Green faces steep learning curve with A's

The Athletics promoted second baseman Grant Green to the major leagues this week, putting him in a part-time role for the first time since he started lacing up his spikes. He's gotten off to a rocky start in just two appearances with Oakland, but is confident in his ability to adjust to the show. Inside we take a look at one of the A's newest pieces.

Grant Green couldn't find his way to the players' parking lot at O.Co Coliseum for his first ever major-league home game on Friday. Fitting considering the whirlwind of change happening on and off the field for the Oakland A's former first-round pick.

Maintaining the same routine that got a player to the big leagues can be tough when he can't get into the ballpark.

"I had to follow Chavey (Jesse Chavez) over here," Green said. "But when I get comfortable over here it's going to be the exact same thing over here I had down in Sacramento."

Getting comfortable will be a tough task for Green initially, as he will take on a part-time role for the first time in his baseball life. He'll be half of a platoon at second base with Eric Sogard and get his starts when Oakland faces left-handed starting pitchers.

Green played the first half of the season as Triple-A Sacramento's every-day second baseman – starting against right- and left-handed pitchers. That regular work gave Green a rhythm and confidence at his new position.

Now he bides his time on Oakland's bench while roughly two-thirds of major league starters are right-handed while still facing the challenge of learning the unfamiliar position of second base. This is the first full season Green has played there after being drafted as a shortstop and moving around the outfield the last two seasons in the minor leagues.

His inexperience was put on display during his A's debut in Pittsburgh. During his first two starts, he struggled to turn double plays and made a throwing error.

Green had an outstanding June at the plate, hitting .372/.411/.645 with seven home runs, 10 doubles and 21 RBIs for the River Cats. His hot bat likely expedited his major league promotion, but it still caught him by surprise.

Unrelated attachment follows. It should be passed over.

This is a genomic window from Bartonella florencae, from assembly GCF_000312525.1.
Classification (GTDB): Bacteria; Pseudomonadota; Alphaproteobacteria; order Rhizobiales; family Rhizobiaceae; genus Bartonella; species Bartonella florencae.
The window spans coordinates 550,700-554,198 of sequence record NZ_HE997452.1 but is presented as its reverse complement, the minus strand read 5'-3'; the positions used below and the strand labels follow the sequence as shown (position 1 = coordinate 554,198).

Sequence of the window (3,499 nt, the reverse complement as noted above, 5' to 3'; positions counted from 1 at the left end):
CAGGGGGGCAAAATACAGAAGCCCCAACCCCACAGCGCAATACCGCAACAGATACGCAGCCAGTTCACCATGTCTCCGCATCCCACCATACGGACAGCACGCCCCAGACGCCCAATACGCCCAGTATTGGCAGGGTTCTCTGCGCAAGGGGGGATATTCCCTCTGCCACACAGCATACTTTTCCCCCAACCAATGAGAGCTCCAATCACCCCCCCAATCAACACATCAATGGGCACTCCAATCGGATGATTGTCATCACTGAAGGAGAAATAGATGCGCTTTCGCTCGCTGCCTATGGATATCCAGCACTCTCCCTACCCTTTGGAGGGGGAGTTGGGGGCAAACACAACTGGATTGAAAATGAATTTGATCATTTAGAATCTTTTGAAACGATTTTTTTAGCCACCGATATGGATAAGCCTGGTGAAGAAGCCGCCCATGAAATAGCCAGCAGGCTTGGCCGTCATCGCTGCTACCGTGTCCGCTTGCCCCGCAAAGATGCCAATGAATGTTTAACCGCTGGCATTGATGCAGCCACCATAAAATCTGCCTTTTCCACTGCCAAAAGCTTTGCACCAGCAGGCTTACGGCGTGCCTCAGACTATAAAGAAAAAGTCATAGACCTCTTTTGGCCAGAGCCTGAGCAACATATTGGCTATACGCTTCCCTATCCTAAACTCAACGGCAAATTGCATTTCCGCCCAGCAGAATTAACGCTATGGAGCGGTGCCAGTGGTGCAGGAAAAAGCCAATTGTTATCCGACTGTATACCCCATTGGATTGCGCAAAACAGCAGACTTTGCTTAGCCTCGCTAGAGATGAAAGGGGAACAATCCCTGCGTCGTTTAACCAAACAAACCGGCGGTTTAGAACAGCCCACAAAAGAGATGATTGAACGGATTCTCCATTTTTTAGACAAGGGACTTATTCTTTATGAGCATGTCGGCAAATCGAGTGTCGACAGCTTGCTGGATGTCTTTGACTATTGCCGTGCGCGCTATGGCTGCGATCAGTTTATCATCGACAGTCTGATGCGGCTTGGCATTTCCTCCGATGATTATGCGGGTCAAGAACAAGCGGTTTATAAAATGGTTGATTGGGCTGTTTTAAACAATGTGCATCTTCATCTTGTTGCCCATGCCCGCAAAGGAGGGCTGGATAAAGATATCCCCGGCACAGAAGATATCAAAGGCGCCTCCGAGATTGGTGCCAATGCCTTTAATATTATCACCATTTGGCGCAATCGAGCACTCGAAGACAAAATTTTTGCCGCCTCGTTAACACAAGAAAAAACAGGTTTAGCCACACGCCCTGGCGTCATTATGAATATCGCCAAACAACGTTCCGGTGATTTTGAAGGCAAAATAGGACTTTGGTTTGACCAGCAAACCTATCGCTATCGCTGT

"I thought with the way the team here was winning that it would probably just be a September thing. They've been playing really well up here so I just figured they didn't want to mess with anything," Green said.

"I'm glad I was wrong to be completely honest."

With just two starts under his belt, Green is still looking for his first major league hit after six plate appearances with four strikeouts.

Oakland has seen mixed results when promoting players to major leagues and giving them part-time roles in recent seasons. Michael Taylor, Sogard and Derek Norris are examples of players who have struggled to adjust to limited at-bats. Last season, Brandon Moss and Chris Carter excelled while sharing first base, combining for 37 home runs in just the last four months of the regular season.

"It helps a lot knowing what your role's going to be. You can kind of concentrate on that," Sogard said, who has been a platoon in four seasons for the A's.

"I think the biggest thing for [Green] to do is not try to do too much and play the game he's capable of."

In a part-time role, struggles have a tendency to stick to the ribs for awhile with days between plate appearances. The A's were in first place before Green arrived, however, and he said it helps knowing that he doesn't have help dig his club out of a hole.

"Just know that the other guys on the team are going to pick me up if I don't do well or I don't succeed," Green said when asked he plans on dealing with potential cold spells.

"They're there to pick me up. If I can rely on that and know this team was winning before I got here and can win with me here as well, and just know there are quality guys on this team that hit and play defense."

In the middle of the race for a second-straight division title, the A's aren't likely to wait too long to see if Green can produce in his new role. With the trade deadline approaching at the end of the month, the club's brass likely has second basemen on their radar, likely a veteran that won't have to adjust to the rigors of the major leagues.

When asked, manager Bob Melvin showed little sympathy for Green's new circumstances, mentioning how common it is for young players to move to the majors in part-time capacities.

"I think almost every young player that comes to the big leagues, unless there was some sort of injury that got you there, you have to deal with this," Melvin said. "That's just part of the big leagues. When you get your opportunity you go out and make more opportunities for yourself. There's nothing more that needs to be said as far as that goes. [Green] understands that, he knows when he's going to play. It's about going out there and getting yourself more opportunities."

For now, Green's adjustment starts by learning the route to his new home ballpark.

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